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Clovis Hospital Expansion Is About One Thing: Better Healthcare for All



After 35 days on a ventilator battling COVID-19, Karen Parker-Bryant exits Clovis Community Medical Center on May 19, 2020. (CCMC)
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The City of Clovis has spent the better part of three decades working with healthcare providers to improve healthcare facilities and accessibility for our residents and for those of our region.

Drew Bessinger


The Clovis Community Medical Center has morphed from its humble Dewitt Avenue campus to a modern medical facility at Herndon and Temperance avenues.  That facility has increased substantially over the last 20-plus years, with new bed wings, increased ER facilities, and a separate cancer center. With quick access at Highway 168 and Temperance Avenue, anyone in our region needing healthcare can come to Clovis.

In recent years, CCMC has been joined by facilities from United Health Care, St. Agnes, Kaiser, Valley Children’s, and several other clinics and medical offices. A new VA Clinic is also slated at Armstrong and Herndon avenues.

Our combined vision of creating a regional medical destination in Clovis has become, and will increasingly become, a reality. Valley residents, regardless of who they are or where they come from, have increased healthcare choices. This is a very good thing for everyone involved.

Ease of Building on Open Ground Saves Money

There has been criticism about the focus on Clovis versus improving existing facilities in Fresno. While I was not involved in those decisions, there needs to be a common sense factor here: It is much easier to build facilities on open ground than to retrofit existing hospital facilities. It is cheaper to build parking on open land than it is to build parking structures. Also, retrofitting an existing operating facility would actually disrupt the healthcare continuum by closing off existing space used for care during the retrofit. Retrofitting existing structures is more expensive and the money saved can be used for better and more healthcare services.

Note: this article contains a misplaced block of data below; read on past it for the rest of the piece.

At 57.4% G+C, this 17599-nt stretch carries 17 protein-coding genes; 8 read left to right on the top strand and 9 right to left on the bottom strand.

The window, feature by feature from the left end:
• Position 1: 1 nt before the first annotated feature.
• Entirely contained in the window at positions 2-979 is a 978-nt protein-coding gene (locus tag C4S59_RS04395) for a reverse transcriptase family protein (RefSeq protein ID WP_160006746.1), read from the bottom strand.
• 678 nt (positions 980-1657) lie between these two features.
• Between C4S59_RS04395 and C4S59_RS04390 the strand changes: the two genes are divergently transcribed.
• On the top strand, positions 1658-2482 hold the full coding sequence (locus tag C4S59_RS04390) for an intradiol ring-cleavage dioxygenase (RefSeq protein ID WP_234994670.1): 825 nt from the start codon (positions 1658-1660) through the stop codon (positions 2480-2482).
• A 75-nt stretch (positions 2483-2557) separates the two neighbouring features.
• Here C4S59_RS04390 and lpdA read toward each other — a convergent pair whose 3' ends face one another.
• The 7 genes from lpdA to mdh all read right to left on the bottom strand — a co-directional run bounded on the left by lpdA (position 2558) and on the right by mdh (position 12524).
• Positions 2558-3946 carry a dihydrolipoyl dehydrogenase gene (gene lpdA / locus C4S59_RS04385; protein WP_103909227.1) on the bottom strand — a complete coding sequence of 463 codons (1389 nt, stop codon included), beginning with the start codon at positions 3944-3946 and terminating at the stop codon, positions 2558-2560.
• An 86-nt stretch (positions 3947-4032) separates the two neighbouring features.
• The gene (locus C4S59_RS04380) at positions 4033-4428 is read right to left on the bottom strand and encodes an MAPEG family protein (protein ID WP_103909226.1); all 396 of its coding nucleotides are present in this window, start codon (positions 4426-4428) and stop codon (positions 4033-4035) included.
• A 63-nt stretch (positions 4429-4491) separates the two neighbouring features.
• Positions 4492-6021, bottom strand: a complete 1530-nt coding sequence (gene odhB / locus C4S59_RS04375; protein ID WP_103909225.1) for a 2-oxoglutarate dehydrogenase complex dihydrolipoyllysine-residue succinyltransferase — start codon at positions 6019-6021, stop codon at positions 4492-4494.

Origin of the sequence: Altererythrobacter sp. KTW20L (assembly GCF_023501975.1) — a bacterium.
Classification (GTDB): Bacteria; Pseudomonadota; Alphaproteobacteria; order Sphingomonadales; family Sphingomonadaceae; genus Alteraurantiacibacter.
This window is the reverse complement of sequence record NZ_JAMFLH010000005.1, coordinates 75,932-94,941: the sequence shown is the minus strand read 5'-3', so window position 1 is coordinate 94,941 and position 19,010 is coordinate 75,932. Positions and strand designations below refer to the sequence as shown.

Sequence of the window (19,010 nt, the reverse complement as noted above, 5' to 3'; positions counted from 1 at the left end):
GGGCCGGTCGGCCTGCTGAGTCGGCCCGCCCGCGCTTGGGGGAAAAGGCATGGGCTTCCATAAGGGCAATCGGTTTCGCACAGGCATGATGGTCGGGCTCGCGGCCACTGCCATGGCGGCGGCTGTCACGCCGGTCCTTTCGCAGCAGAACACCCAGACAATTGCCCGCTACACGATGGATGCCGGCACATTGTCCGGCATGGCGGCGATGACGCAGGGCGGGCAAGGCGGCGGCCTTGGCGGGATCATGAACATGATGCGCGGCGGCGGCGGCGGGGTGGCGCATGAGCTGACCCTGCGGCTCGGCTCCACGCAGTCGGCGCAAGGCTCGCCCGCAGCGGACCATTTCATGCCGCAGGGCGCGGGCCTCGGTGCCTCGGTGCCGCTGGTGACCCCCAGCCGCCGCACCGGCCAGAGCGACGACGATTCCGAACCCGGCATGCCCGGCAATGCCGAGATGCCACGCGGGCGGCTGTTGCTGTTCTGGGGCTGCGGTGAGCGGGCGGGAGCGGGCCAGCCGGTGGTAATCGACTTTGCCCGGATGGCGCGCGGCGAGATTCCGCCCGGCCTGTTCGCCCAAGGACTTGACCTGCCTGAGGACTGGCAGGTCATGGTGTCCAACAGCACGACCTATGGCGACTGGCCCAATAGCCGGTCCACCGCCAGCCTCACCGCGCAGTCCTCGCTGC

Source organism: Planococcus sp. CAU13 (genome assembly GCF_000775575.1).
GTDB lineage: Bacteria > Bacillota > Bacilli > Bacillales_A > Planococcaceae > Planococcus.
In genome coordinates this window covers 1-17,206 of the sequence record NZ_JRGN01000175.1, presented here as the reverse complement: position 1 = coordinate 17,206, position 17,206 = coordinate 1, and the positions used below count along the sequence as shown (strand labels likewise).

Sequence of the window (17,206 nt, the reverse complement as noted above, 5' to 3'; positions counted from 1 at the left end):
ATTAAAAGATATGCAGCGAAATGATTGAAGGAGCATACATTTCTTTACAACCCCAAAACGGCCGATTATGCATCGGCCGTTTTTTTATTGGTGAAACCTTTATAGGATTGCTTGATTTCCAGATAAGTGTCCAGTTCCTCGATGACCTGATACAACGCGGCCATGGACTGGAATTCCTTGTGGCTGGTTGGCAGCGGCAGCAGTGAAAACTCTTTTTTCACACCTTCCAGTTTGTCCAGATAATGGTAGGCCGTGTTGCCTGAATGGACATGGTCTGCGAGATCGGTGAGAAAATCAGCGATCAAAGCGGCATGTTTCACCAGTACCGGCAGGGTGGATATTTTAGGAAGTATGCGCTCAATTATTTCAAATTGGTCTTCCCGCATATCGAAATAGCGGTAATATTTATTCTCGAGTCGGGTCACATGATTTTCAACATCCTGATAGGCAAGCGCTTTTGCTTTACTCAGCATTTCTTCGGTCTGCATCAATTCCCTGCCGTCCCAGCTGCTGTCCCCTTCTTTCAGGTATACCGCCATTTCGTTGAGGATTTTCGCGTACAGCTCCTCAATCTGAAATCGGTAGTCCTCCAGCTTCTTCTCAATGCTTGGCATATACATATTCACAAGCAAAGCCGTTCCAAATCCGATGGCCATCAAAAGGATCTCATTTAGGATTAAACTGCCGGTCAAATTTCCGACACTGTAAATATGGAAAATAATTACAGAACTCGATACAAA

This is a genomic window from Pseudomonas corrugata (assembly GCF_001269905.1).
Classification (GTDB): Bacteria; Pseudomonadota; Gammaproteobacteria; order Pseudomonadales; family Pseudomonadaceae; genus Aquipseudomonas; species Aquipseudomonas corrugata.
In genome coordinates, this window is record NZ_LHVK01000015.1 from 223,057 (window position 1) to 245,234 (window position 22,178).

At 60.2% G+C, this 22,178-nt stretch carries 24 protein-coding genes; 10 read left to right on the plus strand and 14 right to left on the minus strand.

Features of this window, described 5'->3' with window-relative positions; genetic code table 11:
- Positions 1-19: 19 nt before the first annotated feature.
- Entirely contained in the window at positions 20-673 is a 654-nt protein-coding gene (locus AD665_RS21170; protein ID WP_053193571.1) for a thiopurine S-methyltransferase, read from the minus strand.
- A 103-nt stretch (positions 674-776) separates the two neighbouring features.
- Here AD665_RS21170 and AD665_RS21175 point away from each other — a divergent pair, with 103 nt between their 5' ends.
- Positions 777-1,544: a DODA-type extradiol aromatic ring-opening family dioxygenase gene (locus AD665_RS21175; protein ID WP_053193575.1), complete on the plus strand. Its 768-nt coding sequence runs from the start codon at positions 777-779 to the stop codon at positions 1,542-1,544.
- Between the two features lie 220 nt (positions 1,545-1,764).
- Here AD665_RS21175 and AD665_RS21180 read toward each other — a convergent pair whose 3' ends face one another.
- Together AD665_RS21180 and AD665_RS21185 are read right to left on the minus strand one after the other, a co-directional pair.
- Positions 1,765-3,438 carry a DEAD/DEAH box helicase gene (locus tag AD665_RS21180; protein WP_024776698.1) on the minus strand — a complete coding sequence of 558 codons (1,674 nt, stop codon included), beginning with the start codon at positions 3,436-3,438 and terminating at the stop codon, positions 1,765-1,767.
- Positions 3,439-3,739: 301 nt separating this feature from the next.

This should not be made into a rich versus poor thing — all of these facilities are available to everyone. If you’re seeking medical care at a local hospital, all of our local hospitals are a 10-minute drive from the Highway 99 and Highway 41 interchange.  If you’re coming by ambulance, you can state your choice of hospital. Healthcare options for residents in the foothills, eastern Fresno, and Madera counties, and cities like Sanger, Selma, Orange Cove, and Reedley are greatly improved.

Valley residents, regardless of who they are or where they come from, have increased healthcare choices. This is a very good thing for everyone involved.

Nor should this be a Fresno versus Clovis thing: everyone benefits here regardless of where you live.  Absolutely no one is disenfranchised or excluded, they are included. Clovis does not get property tax money on these hospital improvements.  Admittedly, this is still a great thing for the City of Clovis and its residents. They not only get greater healthcare and employment options, but also the tax revenues on the associated commercial and residential growth.

Nor should this become political or tabloid fodder. We should all applaud those with the vision and determination to create modern healthcare options accessible for the entire Fresno region. It’s easy, and unfortunate, that criticism has been placed upon something that clearly benefits every single person in our region.  Let’s not look a gift horse in the mouth here.

About the Author

Drew Bessinger is a member of the Clovis City Council.

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